Snowy owls have been seen in Washington and Nemaha Counties. Snowy owls are about 2 feet tall with a wingspan that can reach up to nearly 5 feet long. And a lack of food in their natural tundra habitat in Canada is driving them south to Kansas and Missouri.
Mark Robbins, a Kansas University ornithologist, is hoping that if people spot an owl they’ll take pictures and send them to him at firstname.lastname@example.org. He’s particularly interested in getting a glimpse of the birds from the back, especially the area near the nape of the neck and tail. He’s trying to use the coloring and banding present to determine the age and sex of the birds found here.
The birds are here, he said, because of a natural cycle in their food supply. The owls typically eat a type of rodent called a lemming, or vole. An unusually large number of lemmings led to an unusually large number of owls reproducing. This led to the situation of today, with fewer lemmings, and owls forced to head south to find food.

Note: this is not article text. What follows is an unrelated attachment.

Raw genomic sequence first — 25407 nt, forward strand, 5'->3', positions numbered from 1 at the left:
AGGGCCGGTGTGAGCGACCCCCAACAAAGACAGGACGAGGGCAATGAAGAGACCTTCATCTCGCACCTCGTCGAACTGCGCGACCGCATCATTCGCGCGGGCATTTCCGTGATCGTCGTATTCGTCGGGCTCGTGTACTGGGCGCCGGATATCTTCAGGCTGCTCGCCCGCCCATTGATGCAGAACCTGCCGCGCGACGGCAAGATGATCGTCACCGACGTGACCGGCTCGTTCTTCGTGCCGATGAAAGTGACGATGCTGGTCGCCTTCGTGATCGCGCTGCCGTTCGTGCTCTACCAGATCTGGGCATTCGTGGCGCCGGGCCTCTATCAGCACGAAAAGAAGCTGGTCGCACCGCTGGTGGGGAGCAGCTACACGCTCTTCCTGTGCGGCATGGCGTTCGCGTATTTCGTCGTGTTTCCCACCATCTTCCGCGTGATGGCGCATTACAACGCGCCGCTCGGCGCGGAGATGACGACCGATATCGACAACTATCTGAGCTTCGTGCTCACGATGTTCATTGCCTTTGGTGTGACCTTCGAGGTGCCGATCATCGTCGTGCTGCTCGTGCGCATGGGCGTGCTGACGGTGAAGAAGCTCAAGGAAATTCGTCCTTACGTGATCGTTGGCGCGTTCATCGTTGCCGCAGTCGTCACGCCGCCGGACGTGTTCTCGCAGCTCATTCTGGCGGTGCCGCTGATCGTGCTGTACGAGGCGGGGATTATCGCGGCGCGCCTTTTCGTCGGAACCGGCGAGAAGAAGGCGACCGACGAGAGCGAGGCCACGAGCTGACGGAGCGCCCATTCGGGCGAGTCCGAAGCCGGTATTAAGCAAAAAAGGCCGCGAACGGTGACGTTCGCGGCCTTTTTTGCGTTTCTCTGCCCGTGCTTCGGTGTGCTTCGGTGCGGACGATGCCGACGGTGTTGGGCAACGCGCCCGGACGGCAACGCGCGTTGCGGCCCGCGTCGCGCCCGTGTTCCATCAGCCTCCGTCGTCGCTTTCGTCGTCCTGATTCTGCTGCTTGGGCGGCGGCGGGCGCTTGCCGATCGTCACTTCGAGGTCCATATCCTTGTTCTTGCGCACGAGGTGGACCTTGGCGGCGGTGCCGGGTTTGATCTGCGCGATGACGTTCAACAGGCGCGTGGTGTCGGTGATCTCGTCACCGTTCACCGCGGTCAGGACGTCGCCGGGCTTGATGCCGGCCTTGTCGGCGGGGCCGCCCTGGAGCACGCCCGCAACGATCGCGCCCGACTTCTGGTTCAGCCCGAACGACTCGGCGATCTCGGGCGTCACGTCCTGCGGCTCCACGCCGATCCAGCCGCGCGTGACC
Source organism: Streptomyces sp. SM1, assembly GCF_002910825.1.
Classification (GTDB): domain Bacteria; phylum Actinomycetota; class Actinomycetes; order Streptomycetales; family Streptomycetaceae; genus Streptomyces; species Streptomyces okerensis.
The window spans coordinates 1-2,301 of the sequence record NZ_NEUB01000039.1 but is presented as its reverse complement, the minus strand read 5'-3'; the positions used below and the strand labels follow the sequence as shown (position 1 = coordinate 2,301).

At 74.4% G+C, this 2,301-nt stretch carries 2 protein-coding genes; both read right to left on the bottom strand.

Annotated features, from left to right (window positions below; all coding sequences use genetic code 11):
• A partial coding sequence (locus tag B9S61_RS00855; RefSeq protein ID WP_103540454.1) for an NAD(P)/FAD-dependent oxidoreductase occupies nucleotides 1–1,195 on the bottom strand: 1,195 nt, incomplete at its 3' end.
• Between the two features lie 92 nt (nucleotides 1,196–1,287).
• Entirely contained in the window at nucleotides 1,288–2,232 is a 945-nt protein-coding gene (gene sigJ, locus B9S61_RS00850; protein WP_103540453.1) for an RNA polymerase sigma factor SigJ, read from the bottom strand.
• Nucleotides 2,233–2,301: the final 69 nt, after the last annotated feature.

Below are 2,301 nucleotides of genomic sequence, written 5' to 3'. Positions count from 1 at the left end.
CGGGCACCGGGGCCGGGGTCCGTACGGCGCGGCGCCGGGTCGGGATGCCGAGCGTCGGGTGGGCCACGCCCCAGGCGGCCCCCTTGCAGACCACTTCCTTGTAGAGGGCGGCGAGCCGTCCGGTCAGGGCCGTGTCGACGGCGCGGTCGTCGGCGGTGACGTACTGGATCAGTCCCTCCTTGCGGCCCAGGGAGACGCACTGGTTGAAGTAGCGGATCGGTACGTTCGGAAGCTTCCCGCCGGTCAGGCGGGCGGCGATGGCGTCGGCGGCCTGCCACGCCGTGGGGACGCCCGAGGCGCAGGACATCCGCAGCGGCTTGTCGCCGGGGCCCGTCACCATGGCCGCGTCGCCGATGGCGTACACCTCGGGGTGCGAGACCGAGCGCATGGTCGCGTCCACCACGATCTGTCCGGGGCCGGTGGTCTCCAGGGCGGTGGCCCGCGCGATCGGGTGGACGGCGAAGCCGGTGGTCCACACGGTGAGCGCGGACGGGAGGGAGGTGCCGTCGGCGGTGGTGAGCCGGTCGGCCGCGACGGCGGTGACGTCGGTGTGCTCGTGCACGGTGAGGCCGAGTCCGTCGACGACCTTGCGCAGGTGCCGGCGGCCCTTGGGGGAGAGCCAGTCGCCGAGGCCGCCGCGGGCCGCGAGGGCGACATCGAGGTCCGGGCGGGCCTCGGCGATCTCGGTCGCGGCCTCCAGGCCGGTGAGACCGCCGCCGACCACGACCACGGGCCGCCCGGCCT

The birds are easier to spot for several reasons. They’re white and unlike many owls, they’re active in the daytime. They don’t typically roost in trees, and can be found sitting on fence posts, on the ground or, occasionally, on a telephone pole. Photos and sightings may also be reported at KNDYradio.com or KNDY on facebook.